MIT Technology Review’s Business of Blockchain Event Sees Three High Profile Experts Debate US Crypto Regulations

  • Gary Gensler, Caitlin Long, and Peter Van Valkenburgh debate the necessity of crypto regulations.
  • A new act may take over the state-level regulations presently in effect.

Regulations in the cryptocurrency market have been a hot topic lately. Though there are already plenty of countries that already have their regulations in place, the United States is a little more complicated. Only yesterday, the topic arose in articles after the former chairman of the Commodity Futures Trading Commission, Gary Gensler, commented that federal regulations are a positive development for the crypto community.

Gensler, who made his comments at the Business of Blockchain event, stated that there were two main reasons for his comments. The first had to do with investor protection, which is necessary with crypto exchanges. However, the second reason had to do with anti-money laundering efforts. Gensler explained:

“Right now, the crypto exchanges are required to register at any state they’re transmitting over some de minimis amount and that means in 50-plus jurisdictions.”

However, everyone had a different opinion on this situation. Caitlin Long, the Wyoming Blockchain Coalition president, has a slightly different opinion. Long stated that the digital assets are considered to be property, and states should have the control, as they already have control over property and commercial law. Long argues that the federal authorities only “control securities law,” which only applies to a select few cryptocurrencies.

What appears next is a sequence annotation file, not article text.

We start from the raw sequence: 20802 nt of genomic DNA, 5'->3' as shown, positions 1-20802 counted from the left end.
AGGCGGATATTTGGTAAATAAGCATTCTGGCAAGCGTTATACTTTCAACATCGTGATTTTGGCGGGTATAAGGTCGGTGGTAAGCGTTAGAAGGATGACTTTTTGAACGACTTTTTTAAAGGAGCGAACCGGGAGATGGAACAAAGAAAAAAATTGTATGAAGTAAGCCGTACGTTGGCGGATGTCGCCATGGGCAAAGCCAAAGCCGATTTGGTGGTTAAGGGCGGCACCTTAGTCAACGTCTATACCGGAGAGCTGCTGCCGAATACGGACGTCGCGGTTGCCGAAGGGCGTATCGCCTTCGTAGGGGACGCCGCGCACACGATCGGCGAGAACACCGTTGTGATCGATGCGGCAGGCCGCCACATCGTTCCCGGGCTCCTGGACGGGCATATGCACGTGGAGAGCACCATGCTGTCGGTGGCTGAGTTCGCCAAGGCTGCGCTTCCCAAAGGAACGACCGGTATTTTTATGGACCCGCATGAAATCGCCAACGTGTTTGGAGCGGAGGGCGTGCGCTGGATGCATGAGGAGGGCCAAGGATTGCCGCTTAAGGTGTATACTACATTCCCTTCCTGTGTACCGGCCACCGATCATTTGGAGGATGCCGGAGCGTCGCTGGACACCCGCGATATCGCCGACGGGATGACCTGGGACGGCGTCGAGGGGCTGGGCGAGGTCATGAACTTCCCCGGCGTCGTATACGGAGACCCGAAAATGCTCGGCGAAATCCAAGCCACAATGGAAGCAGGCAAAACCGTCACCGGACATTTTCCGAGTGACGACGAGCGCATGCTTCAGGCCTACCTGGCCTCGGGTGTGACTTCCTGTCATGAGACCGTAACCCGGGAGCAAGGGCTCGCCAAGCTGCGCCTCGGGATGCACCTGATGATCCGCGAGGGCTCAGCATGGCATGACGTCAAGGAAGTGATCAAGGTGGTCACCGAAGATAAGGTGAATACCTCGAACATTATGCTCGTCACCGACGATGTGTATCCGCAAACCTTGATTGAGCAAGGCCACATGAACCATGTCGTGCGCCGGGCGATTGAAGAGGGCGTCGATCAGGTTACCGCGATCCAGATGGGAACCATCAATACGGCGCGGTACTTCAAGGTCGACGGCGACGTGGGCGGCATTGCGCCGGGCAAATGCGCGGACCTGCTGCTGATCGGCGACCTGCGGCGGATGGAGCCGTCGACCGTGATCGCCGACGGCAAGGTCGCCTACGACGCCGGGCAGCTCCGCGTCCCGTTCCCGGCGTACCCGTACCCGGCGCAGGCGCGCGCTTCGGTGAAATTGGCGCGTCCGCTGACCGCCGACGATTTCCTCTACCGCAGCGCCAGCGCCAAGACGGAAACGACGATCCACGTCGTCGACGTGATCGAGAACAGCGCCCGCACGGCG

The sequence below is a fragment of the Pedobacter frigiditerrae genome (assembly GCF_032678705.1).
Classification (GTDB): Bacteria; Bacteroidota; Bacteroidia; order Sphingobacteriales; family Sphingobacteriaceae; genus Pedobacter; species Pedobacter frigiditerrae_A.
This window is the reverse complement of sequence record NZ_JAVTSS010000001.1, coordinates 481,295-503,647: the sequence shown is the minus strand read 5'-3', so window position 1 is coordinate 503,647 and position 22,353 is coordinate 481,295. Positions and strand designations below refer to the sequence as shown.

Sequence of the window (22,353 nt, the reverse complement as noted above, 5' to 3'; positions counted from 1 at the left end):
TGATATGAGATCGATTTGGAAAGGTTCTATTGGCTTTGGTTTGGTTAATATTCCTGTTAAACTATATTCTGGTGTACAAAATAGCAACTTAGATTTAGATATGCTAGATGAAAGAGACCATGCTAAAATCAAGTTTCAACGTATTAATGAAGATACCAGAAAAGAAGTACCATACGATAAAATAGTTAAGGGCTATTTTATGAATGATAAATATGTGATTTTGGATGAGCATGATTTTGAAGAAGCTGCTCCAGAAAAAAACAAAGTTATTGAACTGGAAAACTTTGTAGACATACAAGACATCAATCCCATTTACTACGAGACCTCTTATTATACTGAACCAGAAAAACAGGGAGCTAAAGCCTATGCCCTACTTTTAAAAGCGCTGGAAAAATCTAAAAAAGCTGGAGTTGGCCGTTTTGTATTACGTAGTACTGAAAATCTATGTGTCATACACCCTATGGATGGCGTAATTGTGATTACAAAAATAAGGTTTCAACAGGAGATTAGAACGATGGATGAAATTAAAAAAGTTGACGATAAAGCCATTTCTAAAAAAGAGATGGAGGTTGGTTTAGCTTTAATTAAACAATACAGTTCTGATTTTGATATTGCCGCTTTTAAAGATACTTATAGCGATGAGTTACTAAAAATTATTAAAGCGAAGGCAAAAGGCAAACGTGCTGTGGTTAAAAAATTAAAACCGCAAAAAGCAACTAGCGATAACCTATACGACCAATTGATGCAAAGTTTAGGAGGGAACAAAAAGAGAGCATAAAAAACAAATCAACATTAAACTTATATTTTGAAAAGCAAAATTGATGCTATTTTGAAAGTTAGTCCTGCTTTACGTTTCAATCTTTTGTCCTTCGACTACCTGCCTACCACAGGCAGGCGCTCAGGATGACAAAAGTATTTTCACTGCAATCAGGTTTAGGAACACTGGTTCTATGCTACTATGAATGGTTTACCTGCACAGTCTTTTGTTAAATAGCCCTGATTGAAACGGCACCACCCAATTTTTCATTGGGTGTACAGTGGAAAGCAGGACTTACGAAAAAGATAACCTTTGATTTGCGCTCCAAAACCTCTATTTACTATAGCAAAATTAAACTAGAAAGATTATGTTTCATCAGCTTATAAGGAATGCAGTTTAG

When asked about the differences between Coinbase and PayPal (along with other federally regulated companies), Long explained that Coinbase does not handle cash, as opposed to PayPal’s activities. She also took the opportunity to praise the work that Wyoming has done on creating clear regulations in their state.

Peter Van Valkenburgh does not agree. The director of research at Coin Center said that the companies and consumers are completely inconvenienced by the implementation of state-level implementation. As he sees it, there are some states with excessively strict protection, while others are substantially under-protected. He mentioned the situation in Alabama, saying:

“You can get a money transmission license in the state of Alabama […] for a $5,000 bond. So, a company that is handling potentially millions of dollars for Alabamans is secured, the custodial risk is hedged against a $5,000 bond.”

While Gensler brought up the idea that cryptocurrency should be subjected to the ruling of the Bank Secrecy Act, Long does not agree. In fact, she believes that the next challenge will end up eradicating the act, considering the lack of conviction rate it has.

In April this year, the Token Taxonomy Act was introduced by two members of the US House of Representatives. If it passes, then the state regulations presently in effect will no longer take priority.

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